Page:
The state’s new tax credit for TV and film productions will cost taxpayers $5 million a year over the next four years.
In just the last three months of the 2020-21 two-year state budget — April, May and June — collections were 28.7 percent, or $2.12 billion, more than was expected in February.
The three people who are deciding who will be part of the group coming up with a plan — Senate Majority Leader Paul Gazelka, Gov. Tim Walz and House Speaker Melissa Hortman — have their own ideas about who should qualify for the money.
Unlike other Walz appointees left unconfirmed at the Legislature’s adjournment Wednesday, Ho was not given any assurance that what several DFL senators referred to as a Sword of Damocles wasn’t still dangling overhead.
GOPers blamed the agency’s Clean Cars rules — but was Bishop just a pawn in a bigger political game?
The Republican-controlled Senate is scrutinizing Gov. Tim Walz’s appointees in a continuation of the special legislative session.
The Legislature finally finished a $52 billion two-year state budget with a few hours to spare before a partial government shutdown. At the same time, the state met at least one measure of a successful vaccination effort: 70 percent of residents 18 years old and older with at least one shot.
In conjunction with the deal, Minnesota lawmakers approved almost $30 million to cover the share of the money owed by local governments along the pipeline routes.
Issue after issue was introduced in both the Minnesota House and Senate with the knowledge that they were unlikely to pass into law.
Working until 2 a.m. Wednesday, the House and Senate completed 11 of the 13 omnibus spending bills that will fund government for the next two years, including a compromise public safety bill that contains a handful of new police accountability and criminal justice reform measures.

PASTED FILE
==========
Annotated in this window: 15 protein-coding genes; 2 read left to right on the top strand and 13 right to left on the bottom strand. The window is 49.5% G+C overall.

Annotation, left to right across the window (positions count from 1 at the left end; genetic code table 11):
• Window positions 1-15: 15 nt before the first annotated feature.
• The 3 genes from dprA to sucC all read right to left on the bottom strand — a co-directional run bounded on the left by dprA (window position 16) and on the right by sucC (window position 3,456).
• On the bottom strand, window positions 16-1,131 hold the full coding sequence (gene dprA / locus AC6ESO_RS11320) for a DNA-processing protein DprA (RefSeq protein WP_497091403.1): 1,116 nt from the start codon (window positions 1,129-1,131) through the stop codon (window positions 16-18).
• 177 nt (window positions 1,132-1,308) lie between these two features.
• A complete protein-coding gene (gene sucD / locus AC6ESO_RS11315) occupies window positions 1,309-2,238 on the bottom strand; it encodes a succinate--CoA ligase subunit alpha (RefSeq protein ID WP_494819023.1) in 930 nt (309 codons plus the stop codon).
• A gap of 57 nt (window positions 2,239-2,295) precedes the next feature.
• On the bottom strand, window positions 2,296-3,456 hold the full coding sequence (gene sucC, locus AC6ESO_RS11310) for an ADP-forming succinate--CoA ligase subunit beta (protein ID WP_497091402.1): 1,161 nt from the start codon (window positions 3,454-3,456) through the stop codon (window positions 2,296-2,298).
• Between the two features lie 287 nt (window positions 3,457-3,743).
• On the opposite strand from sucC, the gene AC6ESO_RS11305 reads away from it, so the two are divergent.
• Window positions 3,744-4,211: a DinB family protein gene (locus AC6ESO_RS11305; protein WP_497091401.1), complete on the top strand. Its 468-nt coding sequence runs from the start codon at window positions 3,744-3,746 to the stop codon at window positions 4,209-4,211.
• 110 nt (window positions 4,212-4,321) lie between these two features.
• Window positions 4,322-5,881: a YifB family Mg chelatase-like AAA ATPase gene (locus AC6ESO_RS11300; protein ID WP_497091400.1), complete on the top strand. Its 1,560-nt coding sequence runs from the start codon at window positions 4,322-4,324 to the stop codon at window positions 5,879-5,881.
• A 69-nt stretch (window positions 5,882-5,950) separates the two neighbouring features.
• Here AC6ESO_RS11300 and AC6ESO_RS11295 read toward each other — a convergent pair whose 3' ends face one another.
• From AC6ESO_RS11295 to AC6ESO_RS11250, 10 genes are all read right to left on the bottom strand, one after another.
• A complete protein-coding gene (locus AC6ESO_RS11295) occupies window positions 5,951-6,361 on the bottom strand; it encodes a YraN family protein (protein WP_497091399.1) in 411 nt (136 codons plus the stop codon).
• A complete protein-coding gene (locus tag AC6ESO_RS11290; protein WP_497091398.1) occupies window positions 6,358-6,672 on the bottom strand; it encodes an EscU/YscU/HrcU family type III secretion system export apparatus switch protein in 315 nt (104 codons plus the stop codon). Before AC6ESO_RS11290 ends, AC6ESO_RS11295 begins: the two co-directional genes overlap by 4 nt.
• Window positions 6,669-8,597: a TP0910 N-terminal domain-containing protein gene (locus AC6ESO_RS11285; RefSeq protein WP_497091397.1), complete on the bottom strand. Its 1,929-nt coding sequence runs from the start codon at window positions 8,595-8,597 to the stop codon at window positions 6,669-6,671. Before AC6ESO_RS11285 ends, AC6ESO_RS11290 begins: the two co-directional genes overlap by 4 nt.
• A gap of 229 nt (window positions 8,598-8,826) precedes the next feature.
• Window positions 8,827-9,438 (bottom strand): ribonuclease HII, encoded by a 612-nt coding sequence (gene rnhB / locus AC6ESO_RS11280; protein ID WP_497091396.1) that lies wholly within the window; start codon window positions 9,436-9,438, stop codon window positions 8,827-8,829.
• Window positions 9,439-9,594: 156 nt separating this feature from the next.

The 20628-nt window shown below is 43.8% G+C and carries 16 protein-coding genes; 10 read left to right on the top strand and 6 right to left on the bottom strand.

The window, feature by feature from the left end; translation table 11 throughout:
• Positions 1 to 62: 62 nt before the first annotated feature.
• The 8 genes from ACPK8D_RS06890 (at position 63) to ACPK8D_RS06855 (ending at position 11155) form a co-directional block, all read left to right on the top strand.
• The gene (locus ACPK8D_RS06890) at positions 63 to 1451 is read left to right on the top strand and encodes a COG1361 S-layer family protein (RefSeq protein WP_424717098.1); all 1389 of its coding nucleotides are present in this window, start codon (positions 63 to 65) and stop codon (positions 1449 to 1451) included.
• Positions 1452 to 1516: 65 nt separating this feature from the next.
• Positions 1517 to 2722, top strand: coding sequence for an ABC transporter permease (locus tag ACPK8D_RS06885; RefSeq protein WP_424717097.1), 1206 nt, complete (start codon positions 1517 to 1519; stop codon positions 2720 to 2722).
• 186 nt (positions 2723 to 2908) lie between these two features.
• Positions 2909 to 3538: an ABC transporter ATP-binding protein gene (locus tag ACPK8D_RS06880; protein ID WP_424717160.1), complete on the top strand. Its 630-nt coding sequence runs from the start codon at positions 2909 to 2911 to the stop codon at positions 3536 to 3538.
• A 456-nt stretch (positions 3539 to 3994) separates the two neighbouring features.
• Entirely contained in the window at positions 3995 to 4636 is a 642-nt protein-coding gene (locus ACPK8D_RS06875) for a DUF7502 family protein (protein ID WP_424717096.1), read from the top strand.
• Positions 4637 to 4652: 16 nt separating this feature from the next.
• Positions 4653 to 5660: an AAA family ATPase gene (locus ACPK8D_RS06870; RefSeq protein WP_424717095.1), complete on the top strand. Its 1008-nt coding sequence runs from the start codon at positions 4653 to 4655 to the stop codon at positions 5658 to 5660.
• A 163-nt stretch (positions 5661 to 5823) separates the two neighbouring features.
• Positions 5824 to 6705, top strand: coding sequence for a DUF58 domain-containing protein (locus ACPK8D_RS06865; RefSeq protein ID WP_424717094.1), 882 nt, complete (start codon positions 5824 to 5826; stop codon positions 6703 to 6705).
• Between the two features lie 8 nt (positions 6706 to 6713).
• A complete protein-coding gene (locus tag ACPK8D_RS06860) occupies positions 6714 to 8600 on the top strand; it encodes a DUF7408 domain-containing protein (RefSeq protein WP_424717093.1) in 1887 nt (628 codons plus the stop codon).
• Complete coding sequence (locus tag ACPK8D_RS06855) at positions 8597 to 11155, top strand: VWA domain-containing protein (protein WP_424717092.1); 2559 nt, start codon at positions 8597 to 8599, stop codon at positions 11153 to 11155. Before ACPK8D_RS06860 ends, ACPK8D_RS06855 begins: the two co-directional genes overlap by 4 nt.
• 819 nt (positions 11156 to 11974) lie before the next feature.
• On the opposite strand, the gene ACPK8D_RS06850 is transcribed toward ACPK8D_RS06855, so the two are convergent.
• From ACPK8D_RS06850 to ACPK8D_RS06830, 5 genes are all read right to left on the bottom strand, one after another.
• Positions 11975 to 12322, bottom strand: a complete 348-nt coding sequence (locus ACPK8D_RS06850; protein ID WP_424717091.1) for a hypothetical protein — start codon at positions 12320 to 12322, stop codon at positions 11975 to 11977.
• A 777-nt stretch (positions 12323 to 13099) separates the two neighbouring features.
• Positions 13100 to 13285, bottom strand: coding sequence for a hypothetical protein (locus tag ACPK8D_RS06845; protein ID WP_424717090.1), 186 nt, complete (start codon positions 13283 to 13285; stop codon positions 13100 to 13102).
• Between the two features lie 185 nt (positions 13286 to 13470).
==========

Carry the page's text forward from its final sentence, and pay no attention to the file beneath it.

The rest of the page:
And why that strategy may have considerable limitations.
For weeks, Minnesota legislative leaders predicted that a series of budget bills would not only be adopted early enough to avoid a shutdown, but to avoid even the preparations for a shutdown. So how’s that going?
Notably, the bill does not limit traffic stops for offenses like expired car tabs or a broken tail light.
Lawmakers have now agreed to 12 of the 13 bills that will likely make up Minnesota’s $52 billion state budget. The one thing left to wrap up: the bill tied to public safety, corrections and the judiciary.
Included in a bill negotiated between the DFL-led House and the GOP-majority Senate, the change has the potential to draw blowback from the federal government.
After weeks of foreboding, days of filibusters and speculation on lack of progress, lawmakers face looming … success, with agreement on 10 of the 13 budget bills and two more that are said to be close.
A bill negotiated between the Republican-led Senate and the DFL-majority House says the plant won’t have to complete an extensive Environmental Impact Statement normally required for projects of its size.
Moving to civil citations for fare violations and using transit ambassadors for enforcement have been priorities for both the Metropolitan Council and DFLers in the Minnesota House.
Their bill failed to pass this session, but Rep. Ami Wazlawik, DFL-White Bear Lake, and Sen. Karin Housley, R-Stillwater, plan to introduce the bipartisan measure to restrict HOAs again next year.
Now that most of the governor’s executive orders have been rescinded, Walz and the Legislature may reach a deal to end Minnesota’s state of emergency.